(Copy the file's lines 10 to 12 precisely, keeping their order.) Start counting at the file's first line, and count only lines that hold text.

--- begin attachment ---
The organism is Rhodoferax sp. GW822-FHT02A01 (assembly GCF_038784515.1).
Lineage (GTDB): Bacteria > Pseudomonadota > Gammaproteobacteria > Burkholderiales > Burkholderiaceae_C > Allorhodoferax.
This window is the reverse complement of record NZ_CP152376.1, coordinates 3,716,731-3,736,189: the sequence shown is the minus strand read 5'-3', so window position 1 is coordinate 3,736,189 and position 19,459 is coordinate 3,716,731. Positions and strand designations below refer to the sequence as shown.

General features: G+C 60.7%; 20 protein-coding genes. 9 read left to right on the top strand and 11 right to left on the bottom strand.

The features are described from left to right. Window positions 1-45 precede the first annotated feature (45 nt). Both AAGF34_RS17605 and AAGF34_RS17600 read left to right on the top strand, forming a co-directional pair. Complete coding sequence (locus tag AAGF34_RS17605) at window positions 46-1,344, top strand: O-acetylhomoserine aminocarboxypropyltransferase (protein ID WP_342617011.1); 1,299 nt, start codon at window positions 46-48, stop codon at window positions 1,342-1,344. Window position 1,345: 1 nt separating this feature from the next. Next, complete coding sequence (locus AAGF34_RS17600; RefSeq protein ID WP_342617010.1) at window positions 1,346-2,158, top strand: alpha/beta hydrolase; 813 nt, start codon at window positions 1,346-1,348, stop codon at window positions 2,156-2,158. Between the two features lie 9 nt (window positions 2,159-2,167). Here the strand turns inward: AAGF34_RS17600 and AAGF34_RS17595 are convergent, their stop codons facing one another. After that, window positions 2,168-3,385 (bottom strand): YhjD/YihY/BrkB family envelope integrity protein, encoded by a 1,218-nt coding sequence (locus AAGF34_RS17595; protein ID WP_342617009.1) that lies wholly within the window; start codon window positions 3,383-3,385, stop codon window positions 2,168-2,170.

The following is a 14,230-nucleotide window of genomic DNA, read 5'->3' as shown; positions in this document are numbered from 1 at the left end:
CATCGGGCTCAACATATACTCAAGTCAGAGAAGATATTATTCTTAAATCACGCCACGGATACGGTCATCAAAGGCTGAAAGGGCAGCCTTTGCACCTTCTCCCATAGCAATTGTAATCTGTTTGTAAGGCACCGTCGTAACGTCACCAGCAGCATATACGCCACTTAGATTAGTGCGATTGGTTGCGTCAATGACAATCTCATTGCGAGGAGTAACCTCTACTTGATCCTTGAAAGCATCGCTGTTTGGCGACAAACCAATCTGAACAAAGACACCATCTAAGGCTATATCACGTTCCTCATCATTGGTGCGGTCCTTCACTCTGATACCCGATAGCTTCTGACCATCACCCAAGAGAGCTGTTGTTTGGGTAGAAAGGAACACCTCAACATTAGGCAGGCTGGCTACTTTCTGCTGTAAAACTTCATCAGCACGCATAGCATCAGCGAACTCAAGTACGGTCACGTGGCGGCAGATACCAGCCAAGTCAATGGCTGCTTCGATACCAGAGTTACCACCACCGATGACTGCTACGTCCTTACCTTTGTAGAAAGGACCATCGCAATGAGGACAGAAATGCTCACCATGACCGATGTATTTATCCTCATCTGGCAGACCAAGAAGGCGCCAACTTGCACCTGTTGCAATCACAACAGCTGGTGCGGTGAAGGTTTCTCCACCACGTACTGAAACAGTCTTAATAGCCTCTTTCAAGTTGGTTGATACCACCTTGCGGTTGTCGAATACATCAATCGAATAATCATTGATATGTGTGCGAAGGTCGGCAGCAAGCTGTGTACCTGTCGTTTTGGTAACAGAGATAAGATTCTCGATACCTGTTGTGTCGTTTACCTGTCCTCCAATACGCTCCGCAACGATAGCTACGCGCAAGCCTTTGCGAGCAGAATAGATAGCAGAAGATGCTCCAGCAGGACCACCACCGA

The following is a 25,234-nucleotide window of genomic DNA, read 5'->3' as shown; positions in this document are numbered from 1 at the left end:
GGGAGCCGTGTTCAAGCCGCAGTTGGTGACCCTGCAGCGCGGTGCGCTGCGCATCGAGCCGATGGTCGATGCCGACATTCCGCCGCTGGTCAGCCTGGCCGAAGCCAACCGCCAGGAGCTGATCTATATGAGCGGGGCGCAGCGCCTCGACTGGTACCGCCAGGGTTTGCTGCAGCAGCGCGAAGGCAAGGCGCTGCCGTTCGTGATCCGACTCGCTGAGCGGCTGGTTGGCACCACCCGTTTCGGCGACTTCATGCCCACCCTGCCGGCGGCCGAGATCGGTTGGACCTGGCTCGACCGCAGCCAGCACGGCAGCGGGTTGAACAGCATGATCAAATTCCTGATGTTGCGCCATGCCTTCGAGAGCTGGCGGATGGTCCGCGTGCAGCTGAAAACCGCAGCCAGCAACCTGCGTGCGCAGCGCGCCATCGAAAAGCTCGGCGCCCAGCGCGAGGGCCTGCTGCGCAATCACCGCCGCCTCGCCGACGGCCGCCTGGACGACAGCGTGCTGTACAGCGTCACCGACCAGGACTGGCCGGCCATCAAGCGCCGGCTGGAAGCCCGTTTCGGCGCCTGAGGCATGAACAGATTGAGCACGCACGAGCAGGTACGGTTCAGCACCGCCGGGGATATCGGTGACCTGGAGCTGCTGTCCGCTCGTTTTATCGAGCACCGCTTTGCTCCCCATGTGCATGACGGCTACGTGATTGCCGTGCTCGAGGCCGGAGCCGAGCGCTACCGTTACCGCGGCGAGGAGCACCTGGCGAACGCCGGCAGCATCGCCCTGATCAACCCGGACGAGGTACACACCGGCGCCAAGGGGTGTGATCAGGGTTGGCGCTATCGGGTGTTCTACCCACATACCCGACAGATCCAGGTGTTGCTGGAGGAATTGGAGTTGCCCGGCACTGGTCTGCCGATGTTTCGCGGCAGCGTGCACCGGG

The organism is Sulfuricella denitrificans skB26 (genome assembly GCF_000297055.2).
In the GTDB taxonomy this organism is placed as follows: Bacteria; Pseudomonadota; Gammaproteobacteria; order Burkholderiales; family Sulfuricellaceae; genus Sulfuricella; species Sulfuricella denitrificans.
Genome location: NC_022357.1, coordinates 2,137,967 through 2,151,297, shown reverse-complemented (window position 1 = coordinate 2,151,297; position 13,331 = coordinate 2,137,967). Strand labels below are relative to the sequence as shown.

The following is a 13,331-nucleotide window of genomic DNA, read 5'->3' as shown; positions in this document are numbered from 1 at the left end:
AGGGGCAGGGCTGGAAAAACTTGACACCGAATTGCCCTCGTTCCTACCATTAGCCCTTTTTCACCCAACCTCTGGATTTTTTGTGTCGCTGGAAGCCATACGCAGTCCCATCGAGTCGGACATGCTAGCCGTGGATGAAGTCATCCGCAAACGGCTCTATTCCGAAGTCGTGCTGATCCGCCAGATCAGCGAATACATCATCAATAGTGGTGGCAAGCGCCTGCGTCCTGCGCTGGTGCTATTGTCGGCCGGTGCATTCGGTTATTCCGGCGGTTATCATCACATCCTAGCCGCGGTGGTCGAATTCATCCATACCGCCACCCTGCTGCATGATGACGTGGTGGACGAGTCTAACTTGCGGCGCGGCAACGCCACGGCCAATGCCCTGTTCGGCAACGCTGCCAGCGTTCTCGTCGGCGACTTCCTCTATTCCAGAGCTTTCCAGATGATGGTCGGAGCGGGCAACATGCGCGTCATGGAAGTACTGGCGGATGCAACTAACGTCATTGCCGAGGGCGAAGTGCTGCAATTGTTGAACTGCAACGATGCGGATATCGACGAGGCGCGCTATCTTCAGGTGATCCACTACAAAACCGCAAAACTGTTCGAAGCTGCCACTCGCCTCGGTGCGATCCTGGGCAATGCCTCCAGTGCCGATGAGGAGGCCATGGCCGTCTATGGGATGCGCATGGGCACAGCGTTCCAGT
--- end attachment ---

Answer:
The organism is Sulfuricella denitrificans skB26 (genome assembly GCF_000297055.2).
In the GTDB taxonomy this organism is placed as follows: Bacteria; Pseudomonadota; Gammaproteobacteria; order Burkholderiales; family Sulfuricellaceae; genus Sulfuricella; species Sulfuricella denitrificans.
Genome location: NC_022357.1, coordinates 2,137,967 through 2,151,297, shown reverse-complemented (window position 1 = coordinate 2,151,297; position 13,331 = coordinate 2,137,967). Strand labels below are relative to the sequence as shown.